Howard Dean, a man quick to condemn anyone with an “R” in front of their name, seemed incapable of not blurting out yet another insanity on “Morning Joe” recently. In case, y’know, anyone was unaware of what he thought of Republicans (h/t to National Review):
Howard Dean blamed both Republican lawmakers and governors for Obamacare’s woes since its online launch earlier this month. Dean complained that governors forced the Obama administration to implement a large federal exchange by refusing to create their own state-level exchanges.
I guess Dean has forgotten that Obama wanted a massive federal exchange. Which kind of pops the whole Dean balloon here. From the Heritage article link:
The Obama Proposal. President Obama proposed a national health insurance exchange as elemental to his health care reform agenda. There are precious few details in Obama’s campaign documents on the national health insurance exchange itself or how it would function. He briefly described it as a “watchdog” agency.
I guess Dean’s disappointed that the President didn’t watch the watchdog? I’m sure a Republican is at fault for that, too. Note that Dean fails to blame anyone who actually supported the law and its implementation, those who actually voted for it. A short list of names here might be Pelosi, Reid, and Barry. Er, Obama.
Dean goes on – inexorably, forward:
“First off all, in fairness, you have to blame Republicans for some of this because they delayed everything they possibly could, threw as many monkey wrenches into the process as they could,” the former Vermont governor said on Morning Joe on Thursday.
So, it’s fair now, Howard, to blame those who voted against this abomination, all of them in the House, every Republican, for the crashingly stupid idea of commandeering 1/6th of the economy to cover 30 million or so uninsured? A constantly shifting pool of millions that were already largely covered by state programs, programs that could easily have been block-granted dollars by the USG, and everyone would have been covered – just like that? With no need for a national train wreck, er, health care exchange?
Oh, and when you see a track wreck coming down the tracks, you try to push people out of the way to save as many as possible. You’d think a doctor would be on the side of saving people pain here. But a decade or so in the DC limelight seems to have stripped rational thought from Dr. Dean’s worldview, since now it’s only fair to blame Republicans for Obamacare’s failings. This is like blaming his patient for the injury the good doctor is forced to fix.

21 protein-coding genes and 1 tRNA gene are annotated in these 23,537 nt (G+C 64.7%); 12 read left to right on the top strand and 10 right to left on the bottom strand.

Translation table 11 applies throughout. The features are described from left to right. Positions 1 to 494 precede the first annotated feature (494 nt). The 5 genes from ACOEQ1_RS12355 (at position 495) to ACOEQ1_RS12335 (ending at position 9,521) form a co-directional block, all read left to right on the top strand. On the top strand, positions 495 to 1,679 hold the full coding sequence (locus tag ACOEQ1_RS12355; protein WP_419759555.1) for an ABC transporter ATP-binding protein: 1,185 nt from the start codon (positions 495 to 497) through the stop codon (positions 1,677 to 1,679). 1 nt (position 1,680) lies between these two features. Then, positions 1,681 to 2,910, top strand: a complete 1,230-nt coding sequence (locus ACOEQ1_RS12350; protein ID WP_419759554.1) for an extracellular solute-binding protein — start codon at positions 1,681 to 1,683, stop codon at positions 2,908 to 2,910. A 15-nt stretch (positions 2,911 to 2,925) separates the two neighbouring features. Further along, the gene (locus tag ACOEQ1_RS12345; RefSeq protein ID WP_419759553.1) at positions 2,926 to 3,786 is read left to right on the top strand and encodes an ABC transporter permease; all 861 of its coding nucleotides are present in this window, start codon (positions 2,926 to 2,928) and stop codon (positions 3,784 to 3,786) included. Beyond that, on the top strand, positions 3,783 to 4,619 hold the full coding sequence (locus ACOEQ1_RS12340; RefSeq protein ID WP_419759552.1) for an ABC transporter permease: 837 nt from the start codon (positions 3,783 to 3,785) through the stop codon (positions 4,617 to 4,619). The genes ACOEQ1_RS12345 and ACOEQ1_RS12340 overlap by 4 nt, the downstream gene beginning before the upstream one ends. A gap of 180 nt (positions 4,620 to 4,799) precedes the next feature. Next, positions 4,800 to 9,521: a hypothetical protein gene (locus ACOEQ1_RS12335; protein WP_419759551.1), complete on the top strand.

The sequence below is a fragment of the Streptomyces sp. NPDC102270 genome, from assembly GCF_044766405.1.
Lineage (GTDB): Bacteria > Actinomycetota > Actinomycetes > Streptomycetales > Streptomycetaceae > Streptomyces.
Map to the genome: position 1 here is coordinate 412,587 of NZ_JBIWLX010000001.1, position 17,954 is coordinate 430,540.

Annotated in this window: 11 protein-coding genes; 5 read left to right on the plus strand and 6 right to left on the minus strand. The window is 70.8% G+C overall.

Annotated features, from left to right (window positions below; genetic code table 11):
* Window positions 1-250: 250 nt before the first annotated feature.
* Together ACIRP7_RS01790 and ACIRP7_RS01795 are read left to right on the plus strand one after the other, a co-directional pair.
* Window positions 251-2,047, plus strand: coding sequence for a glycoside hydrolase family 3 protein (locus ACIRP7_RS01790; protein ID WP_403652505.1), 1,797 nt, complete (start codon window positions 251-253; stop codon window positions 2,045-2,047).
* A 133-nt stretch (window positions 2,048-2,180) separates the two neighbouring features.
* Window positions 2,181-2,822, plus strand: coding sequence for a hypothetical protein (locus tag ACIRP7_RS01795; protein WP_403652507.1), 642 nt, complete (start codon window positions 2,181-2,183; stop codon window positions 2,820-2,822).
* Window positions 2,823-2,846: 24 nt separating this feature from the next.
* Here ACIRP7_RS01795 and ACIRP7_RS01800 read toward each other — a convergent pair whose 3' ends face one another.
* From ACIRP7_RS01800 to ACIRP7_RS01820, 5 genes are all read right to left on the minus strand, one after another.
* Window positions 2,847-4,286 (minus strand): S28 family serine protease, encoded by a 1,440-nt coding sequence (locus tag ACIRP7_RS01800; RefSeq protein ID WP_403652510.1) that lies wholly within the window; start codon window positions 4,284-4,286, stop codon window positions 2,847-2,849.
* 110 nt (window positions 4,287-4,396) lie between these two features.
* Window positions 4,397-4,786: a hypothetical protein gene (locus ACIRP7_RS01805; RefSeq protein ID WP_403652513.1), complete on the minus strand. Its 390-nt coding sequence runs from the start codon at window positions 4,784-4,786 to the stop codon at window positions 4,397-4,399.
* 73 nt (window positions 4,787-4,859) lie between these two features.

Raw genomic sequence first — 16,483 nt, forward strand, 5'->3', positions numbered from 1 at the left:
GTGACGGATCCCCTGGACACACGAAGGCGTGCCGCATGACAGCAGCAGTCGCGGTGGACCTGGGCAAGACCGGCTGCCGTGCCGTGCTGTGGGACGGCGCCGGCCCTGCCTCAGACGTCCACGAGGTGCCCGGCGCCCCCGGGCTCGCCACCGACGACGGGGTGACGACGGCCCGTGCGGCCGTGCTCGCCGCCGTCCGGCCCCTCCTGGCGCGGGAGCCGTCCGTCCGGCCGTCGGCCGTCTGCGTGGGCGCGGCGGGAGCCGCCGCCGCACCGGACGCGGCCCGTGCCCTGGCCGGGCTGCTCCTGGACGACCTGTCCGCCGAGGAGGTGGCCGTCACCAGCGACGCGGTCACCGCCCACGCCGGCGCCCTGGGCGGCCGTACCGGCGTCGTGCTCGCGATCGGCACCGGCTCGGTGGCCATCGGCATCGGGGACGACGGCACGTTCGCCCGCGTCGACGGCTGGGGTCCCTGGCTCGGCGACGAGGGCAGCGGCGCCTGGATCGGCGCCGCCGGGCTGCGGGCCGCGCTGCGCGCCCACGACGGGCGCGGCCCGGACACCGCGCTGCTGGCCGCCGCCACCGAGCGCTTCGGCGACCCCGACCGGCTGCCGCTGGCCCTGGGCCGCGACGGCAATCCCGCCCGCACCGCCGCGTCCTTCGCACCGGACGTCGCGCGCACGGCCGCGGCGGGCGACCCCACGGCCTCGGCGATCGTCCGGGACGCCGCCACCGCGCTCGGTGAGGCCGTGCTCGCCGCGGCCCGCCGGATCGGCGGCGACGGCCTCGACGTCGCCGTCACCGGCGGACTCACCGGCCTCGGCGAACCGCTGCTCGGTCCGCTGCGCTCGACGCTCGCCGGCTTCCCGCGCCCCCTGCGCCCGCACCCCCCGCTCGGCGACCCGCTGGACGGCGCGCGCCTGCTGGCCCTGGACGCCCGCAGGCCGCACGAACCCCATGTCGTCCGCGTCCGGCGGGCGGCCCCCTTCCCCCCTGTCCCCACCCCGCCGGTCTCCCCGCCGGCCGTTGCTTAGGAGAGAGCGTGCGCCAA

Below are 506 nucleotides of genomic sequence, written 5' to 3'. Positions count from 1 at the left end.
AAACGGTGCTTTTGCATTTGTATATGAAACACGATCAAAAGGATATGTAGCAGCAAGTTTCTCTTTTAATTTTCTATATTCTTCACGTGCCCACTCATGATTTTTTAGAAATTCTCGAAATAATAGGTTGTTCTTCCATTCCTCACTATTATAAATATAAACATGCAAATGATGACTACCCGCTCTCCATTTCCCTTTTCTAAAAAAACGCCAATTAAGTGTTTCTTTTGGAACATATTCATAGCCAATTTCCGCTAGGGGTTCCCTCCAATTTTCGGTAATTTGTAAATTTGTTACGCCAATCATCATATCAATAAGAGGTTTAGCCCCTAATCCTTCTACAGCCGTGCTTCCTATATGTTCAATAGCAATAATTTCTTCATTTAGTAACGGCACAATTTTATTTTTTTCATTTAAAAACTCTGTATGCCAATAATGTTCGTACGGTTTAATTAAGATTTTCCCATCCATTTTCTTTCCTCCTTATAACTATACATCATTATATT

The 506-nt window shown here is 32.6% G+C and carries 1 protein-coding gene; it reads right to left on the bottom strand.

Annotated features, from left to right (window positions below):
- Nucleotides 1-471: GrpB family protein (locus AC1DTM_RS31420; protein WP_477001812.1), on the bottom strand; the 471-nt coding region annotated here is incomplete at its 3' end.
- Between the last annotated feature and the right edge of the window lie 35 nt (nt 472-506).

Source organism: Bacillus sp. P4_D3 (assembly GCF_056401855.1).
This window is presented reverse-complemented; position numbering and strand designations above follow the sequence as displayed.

But Dean goes on to blurt:
“The problem is they shouldn’t have done a single-size-fits-all for the 36 states,” he continued. “Partly, I have to say, they had to do that because the Republican governors refused to accept exchanges.”
The problems are actually much, much larger than the former governor of one of the smallest states in the country thinks. The website’s failures, and the entire project’s failures, have nothing to do with accepting exchanges or not – it has simply to do with the USG’s inability to manage complex and technical projects when its specifications are not defined, when the law itself is 2,700 pages of conflicting nonsense, and politicians – like Dean – are happy to tell people only good news and then run like hell (and point fingers) when there is bad news. And it’s all bad news now.
Um, unless you’re Howard Dean, and it’s good news if you can throw some Republicans under the bus that they did not vote for.
Dean went on to downplay the problems facing the websites, saying the glitches are “not big.”
Despite all evidence to the contrary, of course. I’m assuming Howard reads the news now and again. Really, Howard? What would constitute a big “glitch” in your world? Peoples’ homes burning down when they visit the website?
As a favor to Vermont’s former governor, I’m going to edit the article a bit here to help Howie out:
Dean went on to downplay the problems facing the websites, saying the glitches are “the fault of Republicans“.
See how easy that was? You’re welcome, Governor.